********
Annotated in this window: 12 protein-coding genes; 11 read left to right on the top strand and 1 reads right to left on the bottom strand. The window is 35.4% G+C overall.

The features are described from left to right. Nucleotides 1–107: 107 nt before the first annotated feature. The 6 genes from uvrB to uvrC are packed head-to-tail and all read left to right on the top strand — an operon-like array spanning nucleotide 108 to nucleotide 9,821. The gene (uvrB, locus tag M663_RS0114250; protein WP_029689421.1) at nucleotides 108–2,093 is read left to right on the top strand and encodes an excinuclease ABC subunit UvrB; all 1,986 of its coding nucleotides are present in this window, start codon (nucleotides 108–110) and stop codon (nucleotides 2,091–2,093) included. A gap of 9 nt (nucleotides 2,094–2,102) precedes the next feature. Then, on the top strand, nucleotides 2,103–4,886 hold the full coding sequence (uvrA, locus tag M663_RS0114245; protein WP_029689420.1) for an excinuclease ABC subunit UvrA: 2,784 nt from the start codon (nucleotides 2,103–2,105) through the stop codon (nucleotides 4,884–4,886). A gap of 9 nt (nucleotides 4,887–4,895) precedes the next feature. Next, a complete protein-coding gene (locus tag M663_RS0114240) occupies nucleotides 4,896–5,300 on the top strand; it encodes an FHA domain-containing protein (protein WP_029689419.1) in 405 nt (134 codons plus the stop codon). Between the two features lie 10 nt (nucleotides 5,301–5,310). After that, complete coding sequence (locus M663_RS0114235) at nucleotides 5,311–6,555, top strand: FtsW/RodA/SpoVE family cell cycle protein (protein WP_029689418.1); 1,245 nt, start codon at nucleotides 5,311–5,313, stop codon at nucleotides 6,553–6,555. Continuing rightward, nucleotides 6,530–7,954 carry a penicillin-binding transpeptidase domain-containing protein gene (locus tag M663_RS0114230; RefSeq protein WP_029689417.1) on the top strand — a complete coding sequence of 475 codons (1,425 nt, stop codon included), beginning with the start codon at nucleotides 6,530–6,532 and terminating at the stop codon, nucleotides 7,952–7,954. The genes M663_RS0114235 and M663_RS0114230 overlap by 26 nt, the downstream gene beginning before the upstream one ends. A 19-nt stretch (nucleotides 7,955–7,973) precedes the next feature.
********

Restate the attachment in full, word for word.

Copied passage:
Annotated in this window: 12 protein-coding genes; 11 read left to right on the top strand and 1 reads right to left on the bottom strand. The window is 35.4% G+C overall.

The features are described from left to right. Nucleotides 1–107: 107 nt before the first annotated feature. The 6 genes from uvrB to uvrC are packed head-to-tail and all read left to right on the top strand — an operon-like array spanning nucleotide 108 to nucleotide 9,821. The gene (uvrB, locus tag M663_RS0114250; protein WP_029689421.1) at nucleotides 108–2,093 is read left to right on the top strand and encodes an excinuclease ABC subunit UvrB; all 1,986 of its coding nucleotides are present in this window, start codon (nucleotides 108–110) and stop codon (nucleotides 2,091–2,093) included. A gap of 9 nt (nucleotides 2,094–2,102) precedes the next feature. Then, on the top strand, nucleotides 2,103–4,886 hold the full coding sequence (uvrA, locus tag M663_RS0114245; protein WP_029689420.1) for an excinuclease ABC subunit UvrA: 2,784 nt from the start codon (nucleotides 2,103–2,105) through the stop codon (nucleotides 4,884–4,886). A gap of 9 nt (nucleotides 4,887–4,895) precedes the next feature. Next, a complete protein-coding gene (locus tag M663_RS0114240) occupies nucleotides 4,896–5,300 on the top strand; it encodes an FHA domain-containing protein (protein WP_029689419.1) in 405 nt (134 codons plus the stop codon). Between the two features lie 10 nt (nucleotides 5,301–5,310). After that, complete coding sequence (locus M663_RS0114235) at nucleotides 5,311–6,555, top strand: FtsW/RodA/SpoVE family cell cycle protein (protein WP_029689418.1); 1,245 nt, start codon at nucleotides 5,311–5,313, stop codon at nucleotides 6,553–6,555. Continuing rightward, nucleotides 6,530–7,954 carry a penicillin-binding transpeptidase domain-containing protein gene (locus tag M663_RS0114230; RefSeq protein WP_029689417.1) on the top strand — a complete coding sequence of 475 codons (1,425 nt, stop codon included), beginning with the start codon at nucleotides 6,530–6,532 and terminating at the stop codon, nucleotides 7,952–7,954. The genes M663_RS0114235 and M663_RS0114230 overlap by 26 nt, the downstream gene beginning before the upstream one ends. A 19-nt stretch (nucleotides 7,955–7,973) precedes the next feature.